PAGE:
Ready for some yuletide cheer? No, I’m not just talking about my big tips for entrepreneurs. Inflation might have hit its peak this year. So say the “experts.”
That particular category of people hasn’t exactly covered itself with glory of late … so, we’ll see how that actually plays out for businesses in the coming months.
What’s the price environment looking like for you within your industry right now? Curious to hear what you’d have to say.
We’d actually love to hear a broader picture about how your Atlanta business is faring after the past couple of years of rising supply costs across the board. Do you need help examining where the dollars are going out and coming in? We can take a look with you to shore things up for success (and survival) in 2023.
Schedule a time with us here:
Now, in actual honor of the small business owners and entrepreneurs that give our economy strong during the ups and downs, I thought I’d put together my thoughts on real-world entrepreneurship … and how to manage it now.
Again, this is just for the purposes of being a helpful voice to you… I don’t presume to have all of the answers, but I *have* seen a few businesses work pretty darn well in my day.
Here are my top 3 tips for entrepreneurs who want to make something more of their business…
Perlberg’s 3 Big Tips For Entrepreneurs
“Most of the successful people I’ve known are the ones who do more listening than talking.” – Bernard Baruch
It’s been yet another … interesting, to say the least, year to run a small business. In years past, being an “entrepreneur” could carry a negative connotation. The general public (or “civilians,” as one of my business owner friends refers to them) may have viewed business owners as possessing a small level of insanity. After all, who would invest everything they had into running a business that may or may not succeed?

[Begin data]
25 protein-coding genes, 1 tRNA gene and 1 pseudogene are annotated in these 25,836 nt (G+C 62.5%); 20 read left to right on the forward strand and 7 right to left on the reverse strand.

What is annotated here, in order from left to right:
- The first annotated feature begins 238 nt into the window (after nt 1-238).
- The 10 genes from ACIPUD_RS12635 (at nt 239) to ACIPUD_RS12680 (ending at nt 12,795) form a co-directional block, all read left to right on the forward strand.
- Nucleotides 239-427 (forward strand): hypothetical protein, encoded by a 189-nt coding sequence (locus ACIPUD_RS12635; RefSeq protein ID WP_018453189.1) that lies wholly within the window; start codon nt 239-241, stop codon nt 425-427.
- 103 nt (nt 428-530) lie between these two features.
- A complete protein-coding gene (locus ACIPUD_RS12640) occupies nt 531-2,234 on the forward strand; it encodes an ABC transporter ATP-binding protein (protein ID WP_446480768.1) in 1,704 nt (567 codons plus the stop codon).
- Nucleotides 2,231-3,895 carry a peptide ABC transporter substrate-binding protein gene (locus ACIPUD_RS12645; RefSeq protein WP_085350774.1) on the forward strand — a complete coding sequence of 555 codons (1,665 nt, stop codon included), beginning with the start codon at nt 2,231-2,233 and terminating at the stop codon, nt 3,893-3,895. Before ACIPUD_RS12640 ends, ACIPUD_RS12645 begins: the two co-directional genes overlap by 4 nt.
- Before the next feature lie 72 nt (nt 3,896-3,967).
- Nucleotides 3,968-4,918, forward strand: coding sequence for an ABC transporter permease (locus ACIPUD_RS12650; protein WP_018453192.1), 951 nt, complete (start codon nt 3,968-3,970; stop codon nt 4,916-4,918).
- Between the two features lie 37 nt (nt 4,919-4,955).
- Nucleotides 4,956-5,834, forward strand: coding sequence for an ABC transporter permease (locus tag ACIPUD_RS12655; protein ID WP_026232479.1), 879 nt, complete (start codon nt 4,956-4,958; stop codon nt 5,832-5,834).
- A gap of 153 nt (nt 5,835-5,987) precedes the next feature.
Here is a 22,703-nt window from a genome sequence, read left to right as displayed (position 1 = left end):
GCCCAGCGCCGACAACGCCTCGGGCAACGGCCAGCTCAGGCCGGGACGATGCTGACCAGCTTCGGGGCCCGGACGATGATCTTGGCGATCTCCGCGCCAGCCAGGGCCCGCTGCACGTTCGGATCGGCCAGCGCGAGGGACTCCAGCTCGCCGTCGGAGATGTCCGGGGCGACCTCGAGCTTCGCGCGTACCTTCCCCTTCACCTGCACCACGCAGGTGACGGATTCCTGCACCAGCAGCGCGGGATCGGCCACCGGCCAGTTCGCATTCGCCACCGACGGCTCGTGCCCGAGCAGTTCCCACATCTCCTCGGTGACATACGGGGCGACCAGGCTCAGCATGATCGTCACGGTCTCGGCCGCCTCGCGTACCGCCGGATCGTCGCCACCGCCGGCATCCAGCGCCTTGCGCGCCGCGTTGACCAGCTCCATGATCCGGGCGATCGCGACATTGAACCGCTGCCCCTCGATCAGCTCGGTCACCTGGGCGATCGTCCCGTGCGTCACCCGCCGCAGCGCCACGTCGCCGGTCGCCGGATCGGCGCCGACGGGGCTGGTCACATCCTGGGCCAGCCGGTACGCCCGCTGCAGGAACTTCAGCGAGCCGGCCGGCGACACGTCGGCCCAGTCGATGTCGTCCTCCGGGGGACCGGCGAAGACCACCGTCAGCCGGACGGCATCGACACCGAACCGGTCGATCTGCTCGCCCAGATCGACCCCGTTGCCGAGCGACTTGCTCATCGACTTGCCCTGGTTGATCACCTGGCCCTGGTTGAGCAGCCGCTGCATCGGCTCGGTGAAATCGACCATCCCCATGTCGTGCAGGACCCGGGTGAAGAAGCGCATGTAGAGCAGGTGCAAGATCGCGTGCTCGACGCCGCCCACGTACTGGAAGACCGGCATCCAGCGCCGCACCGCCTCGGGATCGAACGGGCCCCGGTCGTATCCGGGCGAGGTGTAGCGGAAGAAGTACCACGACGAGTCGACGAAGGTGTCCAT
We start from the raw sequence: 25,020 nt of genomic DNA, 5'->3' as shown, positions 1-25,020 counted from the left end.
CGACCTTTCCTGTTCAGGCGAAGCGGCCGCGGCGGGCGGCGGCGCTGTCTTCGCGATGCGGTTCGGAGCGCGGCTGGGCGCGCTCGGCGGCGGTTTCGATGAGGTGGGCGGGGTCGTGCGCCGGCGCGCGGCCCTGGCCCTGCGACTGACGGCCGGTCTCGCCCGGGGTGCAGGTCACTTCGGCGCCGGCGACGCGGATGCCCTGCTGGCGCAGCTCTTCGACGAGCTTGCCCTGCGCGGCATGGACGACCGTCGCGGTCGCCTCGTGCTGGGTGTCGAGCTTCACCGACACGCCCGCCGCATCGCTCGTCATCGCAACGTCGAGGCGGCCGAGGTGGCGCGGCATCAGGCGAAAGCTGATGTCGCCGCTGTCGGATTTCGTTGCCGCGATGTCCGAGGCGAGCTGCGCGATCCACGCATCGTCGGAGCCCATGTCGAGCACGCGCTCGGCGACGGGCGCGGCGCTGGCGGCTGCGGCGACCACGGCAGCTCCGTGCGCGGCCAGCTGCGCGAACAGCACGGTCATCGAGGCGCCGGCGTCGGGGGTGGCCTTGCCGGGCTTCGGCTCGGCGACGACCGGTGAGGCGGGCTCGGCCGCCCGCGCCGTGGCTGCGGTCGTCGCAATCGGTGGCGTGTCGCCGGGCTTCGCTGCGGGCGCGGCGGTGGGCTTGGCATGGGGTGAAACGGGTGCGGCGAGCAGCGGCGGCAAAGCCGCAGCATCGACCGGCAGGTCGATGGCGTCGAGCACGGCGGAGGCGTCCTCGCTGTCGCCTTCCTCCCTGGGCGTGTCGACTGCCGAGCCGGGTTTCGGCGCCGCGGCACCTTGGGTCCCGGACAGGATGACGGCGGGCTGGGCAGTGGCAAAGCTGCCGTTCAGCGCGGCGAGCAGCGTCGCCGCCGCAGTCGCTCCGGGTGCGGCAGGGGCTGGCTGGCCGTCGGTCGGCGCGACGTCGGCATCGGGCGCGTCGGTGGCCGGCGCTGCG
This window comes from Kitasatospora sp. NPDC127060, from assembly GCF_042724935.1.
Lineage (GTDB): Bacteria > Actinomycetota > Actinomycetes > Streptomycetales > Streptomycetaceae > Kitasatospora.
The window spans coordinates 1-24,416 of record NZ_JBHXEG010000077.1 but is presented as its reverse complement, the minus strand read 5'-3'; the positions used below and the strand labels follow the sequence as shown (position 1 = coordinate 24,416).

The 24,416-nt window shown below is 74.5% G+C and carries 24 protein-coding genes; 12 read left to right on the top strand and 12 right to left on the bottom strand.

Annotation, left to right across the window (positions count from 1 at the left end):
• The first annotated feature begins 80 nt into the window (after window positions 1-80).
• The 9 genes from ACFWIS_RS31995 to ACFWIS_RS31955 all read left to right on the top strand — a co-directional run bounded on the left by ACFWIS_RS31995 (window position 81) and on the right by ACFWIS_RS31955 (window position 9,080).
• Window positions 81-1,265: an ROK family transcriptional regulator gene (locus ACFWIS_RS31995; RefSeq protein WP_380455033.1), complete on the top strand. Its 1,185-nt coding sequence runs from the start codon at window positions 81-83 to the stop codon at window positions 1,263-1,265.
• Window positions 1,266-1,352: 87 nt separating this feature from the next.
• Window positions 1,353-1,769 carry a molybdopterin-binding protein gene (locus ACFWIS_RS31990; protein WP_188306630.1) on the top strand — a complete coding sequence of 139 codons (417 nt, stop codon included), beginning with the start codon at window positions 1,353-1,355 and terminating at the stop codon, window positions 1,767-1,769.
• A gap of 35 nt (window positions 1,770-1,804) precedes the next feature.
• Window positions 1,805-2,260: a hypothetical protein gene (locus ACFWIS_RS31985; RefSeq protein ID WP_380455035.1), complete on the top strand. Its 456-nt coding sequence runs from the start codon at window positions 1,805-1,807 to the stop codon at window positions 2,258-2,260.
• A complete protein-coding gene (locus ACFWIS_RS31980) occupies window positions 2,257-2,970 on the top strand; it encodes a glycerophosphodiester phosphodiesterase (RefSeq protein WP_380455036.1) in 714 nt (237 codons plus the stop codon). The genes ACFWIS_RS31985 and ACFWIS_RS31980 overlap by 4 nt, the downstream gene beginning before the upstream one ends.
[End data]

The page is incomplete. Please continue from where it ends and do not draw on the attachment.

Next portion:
Well, in truth, many people including one Steve Jobs – he made the business of being in business “cool” again.
When Jobs burst onto the scene with the Apple Macintosh, Silicon Valley millionaires jumped to the forefront. Guys in their 20’s, with style, making great products that the masses loved. Suddenly, business was no longer the realm of backroom cigar-smoked pinstripes. (Oh, and those products sure are great.)
Because of guys like Steve Jobs, business ownership is now a badge of courage–something to be admired. Despite the inflation-riddled economy, “business opportunity” companies are cropping up everywhere and many are thriving.
But here’s something you may be surprised to hear me say about these folks: Too many of the “new” generation of entrepreneurs want to play it safe.
They start a part-time company while still holding a regular day job. Or, they invest a little bit of money into a company and back out when things become too difficult.
If this describes you, I have a little bit of news. You are a risk taker. Whether you would consider yourself one or not, you’re an entrepreneur…and therefore a risk taker. You took a risk in starting your Atlanta company.
But are you holding back to the point where you’re stunting your growth?
Well, I can relate–I’ve never been known as a “free-wheeler,” but I’ve learned a few things over the years about risk – and reward.
So here are a few “big picture” concepts you can use to guide your risk-taking decisions and still see large returns:
1. Invest in your education. The wisest entrepreneurs read about the successes/failures of others, and plan accordingly.
2. Invest in a system. If you do not understand the importance of having a system in your company, read Michael Gerber’s books (The E-Myth series). But, I think you probably inherently understand how critical it is to make your business “scalable.”
3. Invest in sales and marketing automation. Marketing is the key to growing your business. And, automation is a way to run your company while you work on growing your company. Rather than investing in expensive salespeople, figure out a way to make sales online, or through other advertising media … in a systematic, “hands-free” sort of way.
If you’re not taking risks, you will certainly not see the rewards of your efforts. Take the time to analyze the level of the risks you might be taking. But realize that without being willing to go out on a limb once in a while, you will never see the rewards you dream of.
And something that enables you to take risks is knowing what your Atlanta business’s financial state is before you take them. Having the right knowledge at your fingertips equips you to navigate both the expected and the unexpected.
If you’re thinking about expanding or even starting new ventures, you need an advisor who gives out more than just tips for entrepreneurs like you, but actually knows you and can help you make the right moves to get there. That you? Let’s talk:
Helping risk-takers everywhere,